A junk shop find, in cheap, as bought, condition, in need of a bit of TLC, it all works, the shutter is accurate, and the lens clear, the shutter release on the body was stuck down, but now works, and the body release for opening and latching the front was stiff, but also now works. it needs a strip and lube, plus some light rust removal. The alloy body will polish up nicely with chrome polish. The leatherette is dirty, but whole and in good condition. Body Serial number FB 5418, lens no 717278 Agfa Oppar type.
An Agfa Karat 4.5 original 2nd series, without the strap lugs, but after the black finish models, made in 1938 at the start of the war. Takes Karat,(rapid), Standard 35mm film in the cassette to cassette method, like the Agfa Ansco Memo from the States. Later post war Agfa Karat cameras took conventional 35mm film.
It needs some rapid cassettes to work, they are reloadable with any 35mm film. This version is 24x36 frame and 12 per film, but more shots will actually fit.
Generally, the front cell focusing Agfa Oppar F4.5 lens has a very reasonable performance. The Shutter runs from 1/25th to 1/125th plus B, and this one is working accurately.
The interior still has the orange German warning sticker to put the empty cassette on the right side, and has a very nice transfer for the original shop still in place on the inside back, for Photo-Voss, Otto N Voss, Hamburg. No case, it will need a new camera pouch to store and use.
Last Edit: Jul 29, 2013 12:51:55 GMT -5 by Stephen
And this is where the Karat was originally sold, Neuerwall 16-18, Hamburg, only two doors from Tiffanys shop, very up market these days, I wonder if this was the same pre-war, as it is nearby to the Hamburg docks, and must have been destroyed in the bombing.
Camera rarely wear out, it is lack of use and damp that are the killers, a worn looking camera is an indication it was well used and reliable. If stored unused from new they can work, but the worst is the little used, one holiday camera, taken to a beach, add sand, and damp, put away and forgotten, likely to be corroded and in a poor state! The worse is the forgotten camera given to kids thirty years ago to "play" with, and then put away again, still not working, jammed and fiddled with, the trash is the camera dropped in sea water!!
It's cleaning up quite well, even the lens is pretty good, under the accumulated dirt. I don't think much needs stripping, except to remove rust from the catches.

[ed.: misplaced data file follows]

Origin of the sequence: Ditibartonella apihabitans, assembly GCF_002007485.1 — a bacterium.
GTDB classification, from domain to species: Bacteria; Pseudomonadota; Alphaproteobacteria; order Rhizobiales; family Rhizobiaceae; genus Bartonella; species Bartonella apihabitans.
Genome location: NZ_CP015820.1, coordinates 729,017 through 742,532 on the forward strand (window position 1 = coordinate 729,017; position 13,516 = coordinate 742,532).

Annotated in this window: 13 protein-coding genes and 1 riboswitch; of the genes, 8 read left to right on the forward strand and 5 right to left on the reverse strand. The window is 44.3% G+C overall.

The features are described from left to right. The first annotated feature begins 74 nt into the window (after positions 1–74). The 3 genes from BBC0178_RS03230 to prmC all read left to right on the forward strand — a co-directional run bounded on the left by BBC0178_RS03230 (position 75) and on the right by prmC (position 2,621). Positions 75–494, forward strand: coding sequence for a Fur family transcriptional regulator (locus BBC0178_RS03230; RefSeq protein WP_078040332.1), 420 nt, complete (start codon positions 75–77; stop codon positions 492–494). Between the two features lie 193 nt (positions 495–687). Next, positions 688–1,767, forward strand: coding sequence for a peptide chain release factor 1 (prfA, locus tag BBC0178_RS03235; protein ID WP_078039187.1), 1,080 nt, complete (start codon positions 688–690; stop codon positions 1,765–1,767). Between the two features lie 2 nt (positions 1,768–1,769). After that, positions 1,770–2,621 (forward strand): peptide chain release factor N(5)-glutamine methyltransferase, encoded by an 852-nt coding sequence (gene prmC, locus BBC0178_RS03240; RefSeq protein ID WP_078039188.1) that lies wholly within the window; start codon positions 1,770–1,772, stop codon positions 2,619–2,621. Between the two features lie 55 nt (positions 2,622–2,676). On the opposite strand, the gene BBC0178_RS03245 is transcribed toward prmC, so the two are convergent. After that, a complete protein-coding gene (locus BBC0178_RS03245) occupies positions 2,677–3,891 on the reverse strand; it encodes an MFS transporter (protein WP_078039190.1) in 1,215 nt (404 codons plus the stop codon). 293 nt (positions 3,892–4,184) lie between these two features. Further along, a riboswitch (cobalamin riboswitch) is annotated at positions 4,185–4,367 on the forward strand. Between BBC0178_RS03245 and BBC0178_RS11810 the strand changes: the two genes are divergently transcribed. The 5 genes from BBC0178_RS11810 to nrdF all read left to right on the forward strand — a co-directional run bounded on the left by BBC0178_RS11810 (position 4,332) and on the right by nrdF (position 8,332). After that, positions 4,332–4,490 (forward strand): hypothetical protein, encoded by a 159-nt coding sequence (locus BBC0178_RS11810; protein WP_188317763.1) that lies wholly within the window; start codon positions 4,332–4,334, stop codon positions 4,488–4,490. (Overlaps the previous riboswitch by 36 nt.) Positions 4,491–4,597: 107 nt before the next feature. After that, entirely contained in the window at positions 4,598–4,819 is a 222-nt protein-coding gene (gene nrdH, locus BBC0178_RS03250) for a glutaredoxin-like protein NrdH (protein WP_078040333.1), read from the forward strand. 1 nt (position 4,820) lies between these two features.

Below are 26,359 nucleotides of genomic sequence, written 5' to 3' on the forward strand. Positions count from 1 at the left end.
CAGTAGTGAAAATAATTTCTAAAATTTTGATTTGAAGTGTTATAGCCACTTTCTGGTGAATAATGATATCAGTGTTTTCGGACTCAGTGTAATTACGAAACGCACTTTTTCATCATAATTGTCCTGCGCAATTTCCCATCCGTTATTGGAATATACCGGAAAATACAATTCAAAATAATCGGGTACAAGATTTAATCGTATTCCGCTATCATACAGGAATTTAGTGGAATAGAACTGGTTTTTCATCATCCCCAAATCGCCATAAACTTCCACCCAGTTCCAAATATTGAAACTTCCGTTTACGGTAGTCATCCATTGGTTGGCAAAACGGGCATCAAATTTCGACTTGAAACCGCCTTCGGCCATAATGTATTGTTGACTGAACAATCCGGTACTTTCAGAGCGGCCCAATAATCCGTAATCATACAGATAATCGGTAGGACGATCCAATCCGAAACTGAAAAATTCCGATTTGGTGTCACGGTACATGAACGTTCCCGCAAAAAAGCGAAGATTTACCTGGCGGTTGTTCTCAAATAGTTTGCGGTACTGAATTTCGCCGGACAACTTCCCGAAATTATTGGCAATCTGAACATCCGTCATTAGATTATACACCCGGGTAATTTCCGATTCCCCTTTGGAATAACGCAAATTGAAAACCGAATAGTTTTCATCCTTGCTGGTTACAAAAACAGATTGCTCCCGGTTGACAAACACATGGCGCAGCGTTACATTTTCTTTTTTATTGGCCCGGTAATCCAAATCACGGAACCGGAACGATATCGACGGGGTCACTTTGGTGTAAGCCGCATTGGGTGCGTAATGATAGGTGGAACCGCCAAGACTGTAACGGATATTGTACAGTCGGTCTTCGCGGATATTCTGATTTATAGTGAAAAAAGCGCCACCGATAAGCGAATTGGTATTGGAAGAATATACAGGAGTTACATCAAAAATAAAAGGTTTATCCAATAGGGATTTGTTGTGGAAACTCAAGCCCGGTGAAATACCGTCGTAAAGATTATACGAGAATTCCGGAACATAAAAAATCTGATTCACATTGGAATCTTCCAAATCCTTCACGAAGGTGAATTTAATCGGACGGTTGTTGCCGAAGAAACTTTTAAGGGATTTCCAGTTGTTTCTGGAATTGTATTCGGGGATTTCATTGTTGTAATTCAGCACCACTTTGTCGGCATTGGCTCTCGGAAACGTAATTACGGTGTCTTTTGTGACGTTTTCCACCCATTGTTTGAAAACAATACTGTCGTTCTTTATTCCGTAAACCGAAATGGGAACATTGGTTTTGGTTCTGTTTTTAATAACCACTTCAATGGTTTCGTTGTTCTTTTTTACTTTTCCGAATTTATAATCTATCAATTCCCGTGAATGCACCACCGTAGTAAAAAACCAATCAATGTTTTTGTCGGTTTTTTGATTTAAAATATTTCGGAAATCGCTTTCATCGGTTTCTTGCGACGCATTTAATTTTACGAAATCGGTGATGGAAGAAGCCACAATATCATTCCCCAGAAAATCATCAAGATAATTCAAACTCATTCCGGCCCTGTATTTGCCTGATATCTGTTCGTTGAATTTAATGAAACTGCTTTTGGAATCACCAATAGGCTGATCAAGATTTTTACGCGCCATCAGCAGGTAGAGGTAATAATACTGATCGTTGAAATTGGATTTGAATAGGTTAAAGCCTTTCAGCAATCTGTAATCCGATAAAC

The light Nano oil has released the body shutter release,and the front catch now moves. I may take the top and bottom off later to polish them. The bellows look light tight, but will need a film scrap test to confirm they are still working. I put a small clip of high speed b/w inside for 8hours, then process, it should be clear.
A small issue that is now a very difficult, and important, problem, the shaft of the shutter release has broken, it explains the stiff release, it was fractured and has now come apart into two pieces. It runs right through the camera, and the design has to allow for the collapsing bellows operation.
The release shaft is very, very complex, rather like a car camshaft, and in four parts with springs!.
It fires the ever set type shutter, and then on the up stroke controls the wind on and the counter operation, and also has a side tab for the cable release. Even the release top is a threaded on item, very complex.
It is made in chromed brass, so it should be possible to pin it and either soft or silver solver the bits back. the shape is too complex to easily copy to a new part, and screw have to go into threaded holes, of unknown pitch, so it is best to rescue the existing broken parts.
The design and parts in the Karat are a surprise, it is not a budget design like the later plastic Rapids, it must have been an expensive top of the range model, lots of complex and ingenious design went into the Karat. The top and bottom are solid cast aluminium, not cast mazak, and fully machined. All the rest is cast and solid steel parts, well made, but they over did the complexity on the release mechanism.
The alternative is to leave the shutter independent of the body release, but that means manual wind on needing tripping for each shot.
The whole shaft part could be duplicated in stainless steel, but it is very complex shape they have machined into the shaft to copy, original would have been done on an indexing fitting on a milling machine, with several cuts.